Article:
Pepperfry raises $31M to expand its online furniture sales business in India screenshot 2016 09 21 19 51 42

India’s fast-growing economy means more people are moving to urban areas and getting on the housing ladder. That in turn has produced a series of companies that use the internet to help home owners and renters outfit their places of residence with furniture. Pepperfry is one such company, and today it announced that it has raised $31 million to build out its business across India.

The four-year-old company was started by ex-eBay executives Ambareesh Murty (CEO) and Ashish Shah (COO) who “decided to turn entrepreneur and make the most of the e-commerce potential in India,” Murty told TechCrunch.

Murty pegs the market for interior design in India at between $30-$40 billion per year and he believes that it is ripe for disruption.

“India is fairly underserved when it comes to organized retail and

[the market for furniture is] exceedingly fragmented. The top five brands account for just four percent of all sales,” he added in an interview.

Pepperfry has raised nearly $160 million from investors to date, and this latest round was led by existing backers Goldman Sachs, Bertelsmann India Investments, Norwest Venture Partners and Zodius Technology Fund. Last summer, Goldman led the company’s $100 million Series D.

Pepperfry claims to offer products from more than 10,000 partners — including its own-brand — across verticals such as furniture, home decor, kitchen and dining, and pet supplies. Beyond selling online, the company operates a number of experience centers which are staffed by interior design experts and open to customers seeking ideas or input about their home. Murty said the company is aiming to increase its current 10 experience centers to as many as 30, taking them into tier-two and tier-three cities in India.

The company also wants to expand its logistics, too. Currently, Murty claimed, it can reach around 500 cities in India, but it plans to increase that to 1,000 before this year is out by investing in its logistics network. Pepperfry built its own delivery system, including its own last-mile fleet, because when it first started because “there was nobody in India capable of delivering big boxes to consumers,” he explained. Today, that stands at 17 fulfilment hubs and a delivery fleet of more than 400 vehicles.

In line with that, the company is also doubling down on tech with plans to increase its engineering numbers from 50 to 100. Already, its app support augmented reality — you can preview a new sofa, for example, simply by pointing your phone’s camera at the space you wish to put it in — and Pepperfry plans to integrate more virtual reality technologies into its product, and potentially its experience centers, too.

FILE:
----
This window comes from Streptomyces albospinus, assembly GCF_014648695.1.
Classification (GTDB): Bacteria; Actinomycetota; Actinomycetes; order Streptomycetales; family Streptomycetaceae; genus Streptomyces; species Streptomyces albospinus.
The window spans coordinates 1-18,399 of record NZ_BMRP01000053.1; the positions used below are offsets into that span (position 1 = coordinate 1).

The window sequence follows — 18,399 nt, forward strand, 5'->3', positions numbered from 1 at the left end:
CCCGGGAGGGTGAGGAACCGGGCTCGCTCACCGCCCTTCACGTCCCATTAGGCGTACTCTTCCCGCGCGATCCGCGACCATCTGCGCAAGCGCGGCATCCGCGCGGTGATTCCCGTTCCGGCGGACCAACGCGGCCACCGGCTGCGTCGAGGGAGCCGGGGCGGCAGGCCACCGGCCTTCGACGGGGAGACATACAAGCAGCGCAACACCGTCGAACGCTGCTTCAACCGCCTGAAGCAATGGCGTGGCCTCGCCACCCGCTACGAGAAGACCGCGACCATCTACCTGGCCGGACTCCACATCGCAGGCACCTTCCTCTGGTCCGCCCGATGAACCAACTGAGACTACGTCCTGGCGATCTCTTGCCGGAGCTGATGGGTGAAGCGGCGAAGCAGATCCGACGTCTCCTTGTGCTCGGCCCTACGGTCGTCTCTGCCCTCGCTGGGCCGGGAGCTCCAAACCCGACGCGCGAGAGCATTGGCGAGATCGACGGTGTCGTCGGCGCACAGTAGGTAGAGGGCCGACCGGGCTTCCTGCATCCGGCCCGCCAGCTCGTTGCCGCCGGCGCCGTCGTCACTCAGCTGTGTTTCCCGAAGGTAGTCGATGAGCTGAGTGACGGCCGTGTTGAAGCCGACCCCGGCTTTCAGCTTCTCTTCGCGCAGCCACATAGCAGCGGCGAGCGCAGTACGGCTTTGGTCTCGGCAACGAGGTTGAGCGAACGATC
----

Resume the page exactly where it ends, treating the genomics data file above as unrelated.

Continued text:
When I asked whether he might follow the rental model that Rentomojo offers to appeal to young workers with lower spending power, Murty explained that he believes demand is higher for permanent ownership of furnishings in the longer term.

“We estimate that the rental stage is only three to four years before consumers begin buying furniture for themselves,” he argued. “If we drive and give customers amazing value even on products they buy, why would they rent?”

Likewise there’s no plan to expand the focus outside of India at this point, as you might have gathered from the company rural expansion ambitions.

“India is a young country where consumption is increasing at a rapid rate,” Murty told TechCrunch. “Our focus over the next couple of years will remain the Indian market, then we’ll see.”

What is on the roadmap, however, is a profitability.

Murty, who predicted that this round might be the last corporate financing that his company does, said Pepperfry is targeting profitability before marketing costs within the next six months. If that goes to plan, he believes it can be “absolutely breakeven” within the next two years.

“We’re lucky to have investors with the rationale to think long term and execute long term, too,” he said.